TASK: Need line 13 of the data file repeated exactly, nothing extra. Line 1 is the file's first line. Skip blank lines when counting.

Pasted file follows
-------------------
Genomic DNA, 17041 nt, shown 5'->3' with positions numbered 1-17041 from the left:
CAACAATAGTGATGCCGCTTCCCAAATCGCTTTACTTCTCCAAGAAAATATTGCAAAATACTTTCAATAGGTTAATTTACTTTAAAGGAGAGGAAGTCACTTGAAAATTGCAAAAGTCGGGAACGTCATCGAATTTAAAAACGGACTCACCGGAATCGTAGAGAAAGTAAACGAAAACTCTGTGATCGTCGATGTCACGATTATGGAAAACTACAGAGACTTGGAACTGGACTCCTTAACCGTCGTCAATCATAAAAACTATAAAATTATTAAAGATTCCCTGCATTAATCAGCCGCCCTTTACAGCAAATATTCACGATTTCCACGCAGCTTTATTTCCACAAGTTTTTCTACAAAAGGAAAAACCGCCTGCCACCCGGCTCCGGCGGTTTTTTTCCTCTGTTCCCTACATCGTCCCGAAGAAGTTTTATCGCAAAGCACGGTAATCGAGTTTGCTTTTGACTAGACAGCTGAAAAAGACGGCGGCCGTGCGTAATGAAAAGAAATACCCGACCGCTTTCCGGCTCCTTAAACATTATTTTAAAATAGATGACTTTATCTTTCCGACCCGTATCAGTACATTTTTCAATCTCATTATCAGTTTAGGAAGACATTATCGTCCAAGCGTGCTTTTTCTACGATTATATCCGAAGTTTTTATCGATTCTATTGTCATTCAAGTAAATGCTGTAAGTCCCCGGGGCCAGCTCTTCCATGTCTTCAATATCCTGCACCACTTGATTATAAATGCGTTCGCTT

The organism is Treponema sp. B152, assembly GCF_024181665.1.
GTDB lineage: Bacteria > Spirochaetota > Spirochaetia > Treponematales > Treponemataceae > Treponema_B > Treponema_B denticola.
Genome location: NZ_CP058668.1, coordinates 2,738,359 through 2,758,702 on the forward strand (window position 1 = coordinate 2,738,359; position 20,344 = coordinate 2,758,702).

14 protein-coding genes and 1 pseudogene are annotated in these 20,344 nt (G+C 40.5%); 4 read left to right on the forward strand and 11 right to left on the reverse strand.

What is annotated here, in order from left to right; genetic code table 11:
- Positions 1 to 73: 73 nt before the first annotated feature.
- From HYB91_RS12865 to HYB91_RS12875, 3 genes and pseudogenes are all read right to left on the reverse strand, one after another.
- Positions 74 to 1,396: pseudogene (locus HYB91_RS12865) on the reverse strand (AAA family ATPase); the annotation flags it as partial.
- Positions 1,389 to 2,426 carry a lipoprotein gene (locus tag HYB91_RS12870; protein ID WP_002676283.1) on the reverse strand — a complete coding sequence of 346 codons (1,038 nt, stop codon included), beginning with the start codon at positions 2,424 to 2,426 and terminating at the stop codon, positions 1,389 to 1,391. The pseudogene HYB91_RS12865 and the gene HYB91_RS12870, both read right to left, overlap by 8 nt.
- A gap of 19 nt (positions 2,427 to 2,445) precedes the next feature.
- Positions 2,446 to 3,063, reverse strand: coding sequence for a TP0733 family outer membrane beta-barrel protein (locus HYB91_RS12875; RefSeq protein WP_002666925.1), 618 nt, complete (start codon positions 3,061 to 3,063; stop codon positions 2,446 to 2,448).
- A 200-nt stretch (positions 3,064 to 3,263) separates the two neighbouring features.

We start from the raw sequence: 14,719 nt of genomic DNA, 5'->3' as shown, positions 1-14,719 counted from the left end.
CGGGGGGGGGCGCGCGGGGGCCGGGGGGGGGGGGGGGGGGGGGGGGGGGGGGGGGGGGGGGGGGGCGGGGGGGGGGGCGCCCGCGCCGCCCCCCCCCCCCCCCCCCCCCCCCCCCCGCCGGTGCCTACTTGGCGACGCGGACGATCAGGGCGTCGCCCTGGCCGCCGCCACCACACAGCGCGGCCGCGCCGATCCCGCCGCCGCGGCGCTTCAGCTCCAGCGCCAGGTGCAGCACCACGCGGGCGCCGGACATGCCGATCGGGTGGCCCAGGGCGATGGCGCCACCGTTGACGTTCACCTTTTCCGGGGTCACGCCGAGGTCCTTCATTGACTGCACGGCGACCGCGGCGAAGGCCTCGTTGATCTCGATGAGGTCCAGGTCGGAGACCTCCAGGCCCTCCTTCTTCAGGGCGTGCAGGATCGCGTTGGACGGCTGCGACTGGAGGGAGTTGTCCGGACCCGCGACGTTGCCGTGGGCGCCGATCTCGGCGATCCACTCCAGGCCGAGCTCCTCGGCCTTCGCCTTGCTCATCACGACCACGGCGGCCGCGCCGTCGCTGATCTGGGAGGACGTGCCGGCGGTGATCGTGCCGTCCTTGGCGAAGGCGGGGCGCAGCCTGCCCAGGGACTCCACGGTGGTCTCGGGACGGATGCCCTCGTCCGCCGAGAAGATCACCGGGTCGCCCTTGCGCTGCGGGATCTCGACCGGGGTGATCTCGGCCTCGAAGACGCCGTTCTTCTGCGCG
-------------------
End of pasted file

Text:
- Positions 2,446 to 3,063, reverse strand: coding sequence for a TP0733 family outer membrane beta-barrel protein (locus HYB91_RS12875; RefSeq protein WP_002666925.1), 618 nt, complete (start codon positions 3,061 to 3,063; stop codon positions 2,446 to 2,448).